Ariel E. Lugo, Institute of Tropical Forestry of Rio Piedras (Puerto Rico)

Joaquim Maluquer, Institucio Catalana d'Historia Natural (Barcelona, Spain)

Arnald Marcer, Centre de Recerca Ecologica i Aplicacions Forestals, CREAF (Barcelona, Spain)

Ramon Margalef, Universitat de Barcelona (Spain)

Lynn Margulis, University of Massachusetts-Amherst (USA)

Juan Pablo Martinez-Rica, Instituto Pirenaico de Ecologia (Jaca, Spain)

Esteve Masague, Associacio d'Apicultors de Barcelona (Spain)

Miquel Masgrau, graduate in Medicine (Barcelona, Spain)

Albert Maso, Universitat de Barcelona (Spain)

Francois Mesleard, Station Biologique de La Tour du Valat (France)

Alesandro Minelli, Universita degli Studi di Padova (Italy)

Marcelo Molinillo, Instituto Pirenaico de Ecologia (Jaca, Spain)

Maximina Monasterio, Centro de Investigaciones Ecolo-gicas de los Andes Tropicales (Venezuela)

Ruben Antonio Montes, Universidad Simon Bolivar (Venezuela)

Angeles Morales, Instituto de Ecologia (Mexico)

Vjacheslav G. Mordkovitch, Siberian Division of the Rossijskaja Akademija Nauk (Russia)

Patricia Moreno, Instituto de Ecologia (Mexico)

Hiroshi Moriyama, National Institute of Agro-Environ-mental Sciences (Japan)

Masami Nakanishi, Kyoto University (Japan)

F. Xavier Niell, Universidad de Malaga (Spain)

Toru Nishimura, Keio University (Japan)

Masahiko Ohsawa, Chiba University (Japan)

Sara Oldfield, World Conservation Monitoring Centre, IUCN (United Kingdom)

Santiago R. Olivier, Universidad Nacional de La Plata (Argentina)

Tim J. Peck, European Forest Institute (Switzerland)

Richard S. Peigler, Denver Museum of Natural History (USA)

Ruben Pesci, Foro Latinoamericano de Ciencias Ambien-tales (Argentina)

Dimitrij A. Petelin, Moskovskij Gosudarstvennyj Univer-sitet imeni M.V. Lomonosova (Russia)

George F. Peterken, Forestry Commission (United Kingdom)

Francis Petter, Museum National d'Histoire Naturelle (France)

Peter B. Phillipson, Rhodes University (South Africa)

Teresa Pla, plastic artist (Barcelona, Spain)

Dolors Planas, Universite de Quebec (Canada)

Rosa M. Poch, Universitat Politecnica de Catalunya (Lleida, Spain)

Jaume Porta, Universitat Politecnica de Catalunya (Lleida, Spain)

Martin M. Price, University of Oxford (United Kingdom)

Angels Puig, Universitat de Barcelona (Spain)

Silvia E. Purata, Instituto de Ecologia (Mexico)

Ash Kumar Rai, Fisheries Research Division (Nepal)

Alfons A. Ramos, Institut d'Ecologia Litoral (Alacant, Spain)

Cristina Ramos, Universidad Experimental Ezequiel Zamora (Venezuela)

Victor Ramos G., agronomist (Bolivia)

Kent Redford, The Nature Conservancy (USA)

H. Antonia Ribera, Universitat de Barcelona (Spain)

Anthony Rogers, World Conservation Monitoring Centre, IUCN (United Kingdom)

Konstantin A. Rogovin, Rossijskaja Akademija Nauk (Russia)

Mario Rojas, La Amistad Conservation Area (Costa Rica)

Javier Romero, Universitat de Barcelona (Spain)

Joandomenec Ros, Universitat de Barcelona (Spain)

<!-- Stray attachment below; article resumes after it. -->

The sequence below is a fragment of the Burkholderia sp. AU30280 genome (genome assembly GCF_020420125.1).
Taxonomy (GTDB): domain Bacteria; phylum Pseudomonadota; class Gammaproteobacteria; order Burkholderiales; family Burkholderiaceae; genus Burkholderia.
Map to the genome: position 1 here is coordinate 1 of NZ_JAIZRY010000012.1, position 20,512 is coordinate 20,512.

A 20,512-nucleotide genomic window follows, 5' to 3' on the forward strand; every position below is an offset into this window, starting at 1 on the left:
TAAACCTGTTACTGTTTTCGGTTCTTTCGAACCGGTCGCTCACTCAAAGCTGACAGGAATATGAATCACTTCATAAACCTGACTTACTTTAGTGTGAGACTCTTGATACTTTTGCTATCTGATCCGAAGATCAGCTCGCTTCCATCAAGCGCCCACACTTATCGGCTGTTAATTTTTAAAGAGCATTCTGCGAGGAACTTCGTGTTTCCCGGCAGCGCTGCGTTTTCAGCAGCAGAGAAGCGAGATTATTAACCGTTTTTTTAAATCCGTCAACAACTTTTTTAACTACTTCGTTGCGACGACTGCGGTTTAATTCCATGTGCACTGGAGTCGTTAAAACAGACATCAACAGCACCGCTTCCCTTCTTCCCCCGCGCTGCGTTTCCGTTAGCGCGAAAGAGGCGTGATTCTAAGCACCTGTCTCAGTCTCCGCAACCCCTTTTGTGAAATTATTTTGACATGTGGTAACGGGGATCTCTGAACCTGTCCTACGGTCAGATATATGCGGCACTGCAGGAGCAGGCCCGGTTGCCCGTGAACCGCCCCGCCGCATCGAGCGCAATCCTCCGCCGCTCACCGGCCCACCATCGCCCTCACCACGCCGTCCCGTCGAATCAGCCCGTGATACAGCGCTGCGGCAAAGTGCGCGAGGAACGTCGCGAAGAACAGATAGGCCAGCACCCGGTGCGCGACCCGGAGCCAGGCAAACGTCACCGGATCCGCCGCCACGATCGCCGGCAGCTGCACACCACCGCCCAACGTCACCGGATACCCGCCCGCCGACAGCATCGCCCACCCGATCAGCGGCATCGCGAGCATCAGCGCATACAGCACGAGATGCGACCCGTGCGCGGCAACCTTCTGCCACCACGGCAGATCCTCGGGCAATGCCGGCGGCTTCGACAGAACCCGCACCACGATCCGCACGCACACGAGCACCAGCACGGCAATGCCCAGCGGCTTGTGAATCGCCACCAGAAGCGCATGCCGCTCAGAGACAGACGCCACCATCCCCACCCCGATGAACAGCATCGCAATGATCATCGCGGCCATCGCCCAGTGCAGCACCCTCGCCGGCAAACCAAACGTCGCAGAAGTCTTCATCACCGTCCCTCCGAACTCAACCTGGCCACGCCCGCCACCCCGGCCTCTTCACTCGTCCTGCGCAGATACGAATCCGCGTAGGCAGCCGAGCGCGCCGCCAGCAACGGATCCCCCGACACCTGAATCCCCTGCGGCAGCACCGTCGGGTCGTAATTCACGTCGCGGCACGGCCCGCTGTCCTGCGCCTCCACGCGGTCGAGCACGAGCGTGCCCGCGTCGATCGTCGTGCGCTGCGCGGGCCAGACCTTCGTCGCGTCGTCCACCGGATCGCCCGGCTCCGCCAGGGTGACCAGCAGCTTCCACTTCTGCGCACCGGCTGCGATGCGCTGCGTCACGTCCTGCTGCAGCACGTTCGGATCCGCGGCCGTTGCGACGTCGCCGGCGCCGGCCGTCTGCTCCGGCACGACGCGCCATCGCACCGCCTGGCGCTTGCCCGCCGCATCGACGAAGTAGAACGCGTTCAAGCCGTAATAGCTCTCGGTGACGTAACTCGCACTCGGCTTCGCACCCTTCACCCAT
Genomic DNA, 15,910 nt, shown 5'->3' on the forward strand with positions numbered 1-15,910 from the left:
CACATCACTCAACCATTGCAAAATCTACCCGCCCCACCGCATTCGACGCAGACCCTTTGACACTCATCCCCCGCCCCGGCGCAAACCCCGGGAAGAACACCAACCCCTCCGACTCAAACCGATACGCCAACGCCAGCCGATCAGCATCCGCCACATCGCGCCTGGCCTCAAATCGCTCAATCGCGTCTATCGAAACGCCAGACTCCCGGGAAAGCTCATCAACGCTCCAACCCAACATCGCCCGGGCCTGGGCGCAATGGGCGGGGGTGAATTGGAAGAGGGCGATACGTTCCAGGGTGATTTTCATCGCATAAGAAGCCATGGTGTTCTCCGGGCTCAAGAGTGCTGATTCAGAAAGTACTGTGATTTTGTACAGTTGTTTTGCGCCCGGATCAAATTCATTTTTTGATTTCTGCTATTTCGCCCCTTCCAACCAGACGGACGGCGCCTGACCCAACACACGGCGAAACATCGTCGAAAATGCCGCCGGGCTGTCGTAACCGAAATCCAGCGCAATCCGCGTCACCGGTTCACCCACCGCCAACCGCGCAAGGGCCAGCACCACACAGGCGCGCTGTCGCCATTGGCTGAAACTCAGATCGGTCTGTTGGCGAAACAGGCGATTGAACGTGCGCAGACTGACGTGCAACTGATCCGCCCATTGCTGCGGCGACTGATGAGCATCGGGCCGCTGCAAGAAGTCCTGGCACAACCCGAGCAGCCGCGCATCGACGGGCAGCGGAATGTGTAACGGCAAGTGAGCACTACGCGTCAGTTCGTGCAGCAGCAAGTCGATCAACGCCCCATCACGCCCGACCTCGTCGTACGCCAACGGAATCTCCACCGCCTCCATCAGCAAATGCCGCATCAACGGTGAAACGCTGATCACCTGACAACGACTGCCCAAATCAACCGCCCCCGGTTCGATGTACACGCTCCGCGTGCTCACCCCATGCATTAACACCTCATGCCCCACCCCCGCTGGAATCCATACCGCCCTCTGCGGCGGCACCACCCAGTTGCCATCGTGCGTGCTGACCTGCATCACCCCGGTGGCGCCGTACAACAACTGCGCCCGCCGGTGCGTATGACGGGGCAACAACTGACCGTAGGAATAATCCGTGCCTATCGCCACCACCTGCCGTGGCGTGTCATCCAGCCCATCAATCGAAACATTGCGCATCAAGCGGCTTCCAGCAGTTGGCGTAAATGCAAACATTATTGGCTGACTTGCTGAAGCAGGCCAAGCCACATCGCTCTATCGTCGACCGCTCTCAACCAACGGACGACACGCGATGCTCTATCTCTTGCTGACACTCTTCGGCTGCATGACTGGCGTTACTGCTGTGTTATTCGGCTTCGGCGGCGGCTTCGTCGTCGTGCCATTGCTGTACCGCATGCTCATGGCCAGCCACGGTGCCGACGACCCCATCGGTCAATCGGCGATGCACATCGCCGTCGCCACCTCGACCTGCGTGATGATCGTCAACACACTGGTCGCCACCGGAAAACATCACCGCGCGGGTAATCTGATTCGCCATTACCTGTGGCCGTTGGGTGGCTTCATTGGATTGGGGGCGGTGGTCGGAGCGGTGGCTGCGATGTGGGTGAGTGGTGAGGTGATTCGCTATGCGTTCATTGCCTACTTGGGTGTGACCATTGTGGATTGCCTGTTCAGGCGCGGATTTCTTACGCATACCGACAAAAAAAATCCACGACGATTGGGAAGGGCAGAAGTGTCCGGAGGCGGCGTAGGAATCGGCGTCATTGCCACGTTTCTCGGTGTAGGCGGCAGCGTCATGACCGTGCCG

Rodolfo Rotondaro, CONICET-Laguna de Pozuelos Bio-sphere Reserve (Argentina)

Jordi Ruiz, General Director of the Natural Environment of the Generalitat de Catalunya (Barcelona, Spain)

Jerzy Rzedowski, Instituto de Ecologia (Mexico)

Henk L. F. Saeijs, Rijkswaterstaat, Directorate Zeeland (Low Countries)

Dorion Sagan, Sciencewriters (USA)

Jose San Jose, Centro Internacional de Ecologia Tropical de la UNESCO (Venezuela)

Arnoldo Santos, Jardin Botanico (Santa Cruz de Tenerife, Spain)

Guillermo Sarmiento, Centro de Investigaciones Ecologi-cas de los Andes Tropicales de la UNESCO (Venezuela)

Robert J. Scholes, Forest Science and Technology, CSIRO (South Africa)

Geoffrey A. J. Scott, University of Winnipeg (Canada)

Christopher Sharpe, World Conservation Monitoring Centre, IUCN (United Kingdom)

Boris I. Sheftel, Rossijskaja Akademija Nauk (Russia)

Whendee L. Silver, Institute of Tropical Forestry of Rio Piedras (Puerto Rico)

Jurij B. Simchenko, Rossijskaja Akademija Nauk (Russia)

Arni Snaebjornsson, Bunadarfelag Islands (Iceland)

Zoja P. Sokolova, Rossijskaja Akademija Nauk (Russia)

Otto T. Solbrig, Harvard University (USA)

Adolf de Sostoa, Universitat de Barcelona (Spain)

Raymond Louis Specht, University of Queensland (Australia)

Berendina Spiers, Landbouwuniversiteit (Low Countries)

Sue Stolton, bachelor of Arts (United Kingdom)

Philip Antony Stott, University of London (United Kingdom)

Carolus Sys, Universiteit Gent (Belgium)

Hydeo Tagawa, Kagoshima University (Japan)

Arkady A. Tishkov, Rossijskaja Akademija Nauk (Russia)

Victor Manuel Toledo, Universidad Nacional Autonoma de Mexico (Mexico)

Albert Torres, Asociacion Espanola de Estudios Japoneses (Barcelona, Spain)

Louis Trabaud, Centre d'Ecologie Fonctionelle et Evolutive, CNRS (France)

Maria Jesus Uriz, Centre d'Estudis Avancats, CSIC (Blanes, Spain)

Ramon Vallejo, Universitat de Barcelona (Spain)

Jean-Claude Vedy, Ecole Polytechnique Federale de Lausanne (Switzerland)

Josep Vigo, Universitat de Barcelona (Spain)

Marta Vigo, graduate in Biology (Barcelona, Spain)

Brigitte van Vliet-Lanoe, Universite de Rennes (France)

Gerald Ernest Wickens, Royal Botanic Gardens (United Kingdom)

Dick Williams, Tropical Ecosystems Research Centre, CSIRO (Australia)

William D. Williams, University of Adelaide (Australia)

D. Winterboun, Monash University (Australia)

Kyoji Yoda, Shiga University (Japan)